Home > Credit Score > FICO vs. VantageScore: 5 Differences You Should Understand

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When you think credit score, you probably think FICO. Since the Fair Isaac Corporation introduced its FICO scoring system in 1989, “What is my FICO score?” has become a common question. FICO scores have burrowed their way into all kinds of lending decisions, most notably mortgages, credit cards, and rentals.

But over the last decade or so, FICO’s market dominance has been challenged by a newcomer called VantageScore. As the result of a collaboration between the three major credit reporting agencies (CRAs)—Experian, Equifax, and TransUnion—VantageScore uses similar scoring methods to FICO but with slightly different results.

So what are the differences, and more importantly, do they really matter to you, the consumer? The short answer: usually no. But you might want to look at different scores for different needs or goals.

In this article, we’ll cover the five main differences between FICO and VantageScore and tell you which one to watch.

1. Difference in Scoring Models

FICO and VantageScore aren’t the only scoring models on the market. Lenders use a multitude of scoring methods to determine your creditworthiness and make financial decisions. But despite the numerous options, FICO and VantageScore are likely the only scores you’ll ever personally see.

How do FICO and VantageScore rate you? Both use the same basic criteria:

  1. Payment history
  2. Length of credit
  3. Types of credit
  4. Credit usage
  5. Recent inquiries

Although both FICO and VantageScore consider much of the same information, they gather their data in different ways.

FICO bases its scoring model on credit reports from millions of consumers at once. They gather these reports from the three major credit bureaus and analyze the reports’ anonymous consumer data to generate an accurate scoring model.

Alternatively, VantageScore uses a combined set of consumer credit files, also obtained from those same three credit bureaus, to come up with a single formula.

Both FICO and VantageScore issue scores ranging from 300 to 850. In the past, VantageScore has used a range of 501 to 990, but the range was adjusted when VantageScore 3.0 was issued in 2013. VantageScore’s numerical rankings now match FICO’s, which makes it easier for consumers and lenders to implement the VantageScore model—plus, it’s less confusing for consumers who check both their FICO score and VantageScore.


2. Variance in Scoring Requirements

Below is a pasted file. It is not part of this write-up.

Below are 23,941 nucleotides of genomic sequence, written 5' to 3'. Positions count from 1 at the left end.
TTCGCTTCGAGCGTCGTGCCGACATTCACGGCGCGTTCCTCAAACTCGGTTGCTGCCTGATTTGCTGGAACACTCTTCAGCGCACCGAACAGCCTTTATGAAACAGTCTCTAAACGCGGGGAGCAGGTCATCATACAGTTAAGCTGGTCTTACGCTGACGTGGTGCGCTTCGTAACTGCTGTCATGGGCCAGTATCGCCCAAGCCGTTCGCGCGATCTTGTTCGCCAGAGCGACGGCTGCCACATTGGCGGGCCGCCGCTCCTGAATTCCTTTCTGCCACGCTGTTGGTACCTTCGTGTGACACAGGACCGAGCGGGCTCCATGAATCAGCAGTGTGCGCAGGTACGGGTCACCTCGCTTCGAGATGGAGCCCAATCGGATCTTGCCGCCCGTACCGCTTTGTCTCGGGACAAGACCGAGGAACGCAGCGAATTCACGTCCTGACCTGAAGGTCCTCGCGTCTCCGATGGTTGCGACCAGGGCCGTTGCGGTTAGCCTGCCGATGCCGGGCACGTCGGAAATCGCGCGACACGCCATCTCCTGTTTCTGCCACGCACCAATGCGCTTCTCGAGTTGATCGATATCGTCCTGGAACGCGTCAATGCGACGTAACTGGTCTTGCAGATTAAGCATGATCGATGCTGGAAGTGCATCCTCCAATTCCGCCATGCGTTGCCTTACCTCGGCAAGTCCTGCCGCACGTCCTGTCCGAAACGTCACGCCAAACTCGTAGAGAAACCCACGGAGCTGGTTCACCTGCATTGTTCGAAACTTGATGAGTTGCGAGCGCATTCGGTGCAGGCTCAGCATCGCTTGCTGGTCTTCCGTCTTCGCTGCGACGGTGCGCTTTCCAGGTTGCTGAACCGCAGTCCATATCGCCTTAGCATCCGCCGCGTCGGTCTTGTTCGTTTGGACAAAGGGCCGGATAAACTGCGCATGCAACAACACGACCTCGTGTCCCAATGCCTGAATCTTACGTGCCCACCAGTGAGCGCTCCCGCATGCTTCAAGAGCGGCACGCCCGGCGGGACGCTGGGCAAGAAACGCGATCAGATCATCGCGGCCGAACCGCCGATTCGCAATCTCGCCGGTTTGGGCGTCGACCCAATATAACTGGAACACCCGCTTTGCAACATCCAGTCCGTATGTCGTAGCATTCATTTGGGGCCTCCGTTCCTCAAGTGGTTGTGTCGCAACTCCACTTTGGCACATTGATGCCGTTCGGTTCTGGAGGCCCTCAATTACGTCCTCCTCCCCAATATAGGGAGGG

If you don’t have a long history of credit, VantageScore is the score you want to monitor. Before it’s able to establish your credit score, FICO requires at least six months of credit history and at least one account reported to a CRA within the last six months. VantageScore only requires one month of history and one account reported within the past two years.

Because VantageScore allows a shorter credit history and a long period for reported accounts, it’s able to issue credit ratings to millions of consumers who wouldn’t qualify for FICO scores. Considering how everyone from employers to landlords want to see your credit score these days, if you’re new to credit or haven’t been using it recently, VantageScore might be able to prove your trustworthiness before FICO has enough data to issue a rating.

3. Significance of Late Payments

A history of late payments will impact both your FICO score and your VantageScore. Both models consider these factors:

  1. How recently the last late payment occurred
  2. How many of your accounts have had late payments
  3. How many payments you’ve missed on an account

However, while FICO treats all late payments the same, VantageScore judges them differently—it penalizes late mortgage payments more harshly than other types of credit.

If you’ve had late payments on your credit cards, they will have about the same impact on both your FICO and your VantageScore. But if you’ve had late payments on your mortgage, you might find you have a higher FICO score than VantageScore.

4. Impact of Credit Inquiries

You’ve probably heard you shouldn’t open too many credit cards in a short period of time. One reason for this is every time you apply for a credit card, the lender does a “hard inquiry” to check your creditworthiness.

VantageScore and FICO both penalize consumers who have multiple hard inquiries in a short period of time, and they both do “deduplication.” Deduplication is important for things like auto loans, where your application may be sent to multiple lenders, thereby resulting in multiple inquiries. Both FICO and VantageScore don’t count each of these inquiries separately—they deduplicate them, or consider them one inquiry.  However, the timespan they use for deduplication differs.

FICO uses a 45-day span to deduplicate your credit inquiries. VantageScore limits its focus to only a 14-day range. VantageScore also looks at multiple hard inquiries for all types of credit, including credit cards. FICO considers only mortgages, auto loans, and student loans.